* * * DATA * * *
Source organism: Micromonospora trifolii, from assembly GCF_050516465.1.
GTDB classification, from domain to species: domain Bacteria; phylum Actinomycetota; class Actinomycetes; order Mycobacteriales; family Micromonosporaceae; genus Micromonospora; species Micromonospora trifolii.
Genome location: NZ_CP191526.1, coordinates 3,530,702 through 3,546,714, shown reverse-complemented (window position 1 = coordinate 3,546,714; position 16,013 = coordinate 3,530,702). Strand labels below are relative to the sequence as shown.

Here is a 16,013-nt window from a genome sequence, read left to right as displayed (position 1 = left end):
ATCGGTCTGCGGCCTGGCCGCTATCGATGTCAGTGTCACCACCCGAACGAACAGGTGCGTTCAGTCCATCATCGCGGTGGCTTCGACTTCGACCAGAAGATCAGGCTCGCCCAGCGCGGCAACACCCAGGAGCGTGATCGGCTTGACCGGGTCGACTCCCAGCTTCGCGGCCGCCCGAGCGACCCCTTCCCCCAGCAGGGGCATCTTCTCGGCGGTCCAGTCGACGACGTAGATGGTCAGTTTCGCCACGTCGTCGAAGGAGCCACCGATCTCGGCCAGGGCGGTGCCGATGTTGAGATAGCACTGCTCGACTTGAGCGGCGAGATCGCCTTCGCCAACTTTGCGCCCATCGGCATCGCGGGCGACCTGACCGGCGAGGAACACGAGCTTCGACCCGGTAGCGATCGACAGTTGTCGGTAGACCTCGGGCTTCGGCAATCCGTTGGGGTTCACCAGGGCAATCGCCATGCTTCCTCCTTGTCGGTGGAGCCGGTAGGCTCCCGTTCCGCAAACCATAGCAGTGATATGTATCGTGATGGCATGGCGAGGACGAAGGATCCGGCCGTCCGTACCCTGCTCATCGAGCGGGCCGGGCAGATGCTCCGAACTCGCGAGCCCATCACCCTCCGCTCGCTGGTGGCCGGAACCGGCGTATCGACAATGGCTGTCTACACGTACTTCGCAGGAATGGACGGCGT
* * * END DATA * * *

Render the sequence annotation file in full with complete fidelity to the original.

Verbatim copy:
Source organism: Micromonospora trifolii, from assembly GCF_050516465.1.
GTDB classification, from domain to species: domain Bacteria; phylum Actinomycetota; class Actinomycetes; order Mycobacteriales; family Micromonosporaceae; genus Micromonospora; species Micromonospora trifolii.
Genome location: NZ_CP191526.1, coordinates 3,530,702 through 3,546,714, shown reverse-complemented (window position 1 = coordinate 3,546,714; position 16,013 = coordinate 3,530,702). Strand labels below are relative to the sequence as shown.

Here is a 16,013-nt window from a genome sequence, read left to right as displayed (position 1 = left end):
ATCGGTCTGCGGCCTGGCCGCTATCGATGTCAGTGTCACCACCCGAACGAACAGGTGCGTTCAGTCCATCATCGCGGTGGCTTCGACTTCGACCAGAAGATCAGGCTCGCCCAGCGCGGCAACACCCAGGAGCGTGATCGGCTTGACCGGGTCGACTCCCAGCTTCGCGGCCGCCCGAGCGACCCCTTCCCCCAGCAGGGGCATCTTCTCGGCGGTCCAGTCGACGACGTAGATGGTCAGTTTCGCCACGTCGTCGAAGGAGCCACCGATCTCGGCCAGGGCGGTGCCGATGTTGAGATAGCACTGCTCGACTTGAGCGGCGAGATCGCCTTCGCCAACTTTGCGCCCATCGGCATCGCGGGCGACCTGACCGGCGAGGAACACGAGCTTCGACCCGGTAGCGATCGACAGTTGTCGGTAGACCTCGGGCTTCGGCAATCCGTTGGGGTTCACCAGGGCAATCGCCATGCTTCCTCCTTGTCGGTGGAGCCGGTAGGCTCCCGTTCCGCAAACCATAGCAGTGATATGTATCGTGATGGCATGGCGAGGACGAAGGATCCGGCCGTCCGTACCCTGCTCATCGAGCGGGCCGGGCAGATGCTCCGAACTCGCGAGCCCATCACCCTCCGCTCGCTGGTGGCCGGAACCGGCGTATCGACAATGGCTGTCTACACGTACTTCGCAGGAATGGACGGCGT